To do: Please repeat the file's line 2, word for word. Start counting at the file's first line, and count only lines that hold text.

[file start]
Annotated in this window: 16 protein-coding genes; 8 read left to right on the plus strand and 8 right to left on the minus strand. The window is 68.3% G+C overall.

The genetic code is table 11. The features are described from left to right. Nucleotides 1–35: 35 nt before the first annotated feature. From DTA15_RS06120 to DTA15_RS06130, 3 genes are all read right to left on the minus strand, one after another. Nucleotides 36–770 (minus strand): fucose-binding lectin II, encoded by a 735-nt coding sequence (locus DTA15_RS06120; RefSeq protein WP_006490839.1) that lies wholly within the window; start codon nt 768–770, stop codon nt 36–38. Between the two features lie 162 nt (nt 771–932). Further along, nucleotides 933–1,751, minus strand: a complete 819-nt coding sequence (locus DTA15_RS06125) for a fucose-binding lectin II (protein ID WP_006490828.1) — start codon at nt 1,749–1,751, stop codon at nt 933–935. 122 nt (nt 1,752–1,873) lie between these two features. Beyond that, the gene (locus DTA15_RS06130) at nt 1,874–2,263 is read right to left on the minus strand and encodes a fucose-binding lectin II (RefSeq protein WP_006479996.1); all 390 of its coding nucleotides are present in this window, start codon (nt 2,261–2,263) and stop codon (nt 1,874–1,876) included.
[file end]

The genetic code is table 11. The features are described from left to right. Nucleotides 1–35: 35 nt before the first annotated feature. From DTA15_RS06120 to DTA15_RS06130, 3 genes are all read right to left on the minus strand, one after another. Nucleotides 36–770 (minus strand): fucose-binding lectin II, encoded by a 735-nt coding sequence (locus DTA15_RS06120; RefSeq protein WP_006490839.1) that lies wholly within the window; start codon nt 768–770, stop codon nt 36–38. Between the two features lie 162 nt (nt 771–932). Further along, nucleotides 933–1,751, minus strand: a complete 819-nt coding sequence (locus DTA15_RS06125) for a fucose-binding lectin II (protein ID WP_006490828.1) — start codon at nt 1,749–1,751, stop codon at nt 933–935. 122 nt (nt 1,752–1,873) lie between these two features. Beyond that, the gene (locus DTA15_RS06130) at nt 1,874–2,263 is read right to left on the minus strand and encodes a fucose-binding lectin II (RefSeq protein WP_006479996.1); all 390 of its coding nucleotides are present in this window, start codon (nt 2,261–2,263) and stop codon (nt 1,874–1,876) included.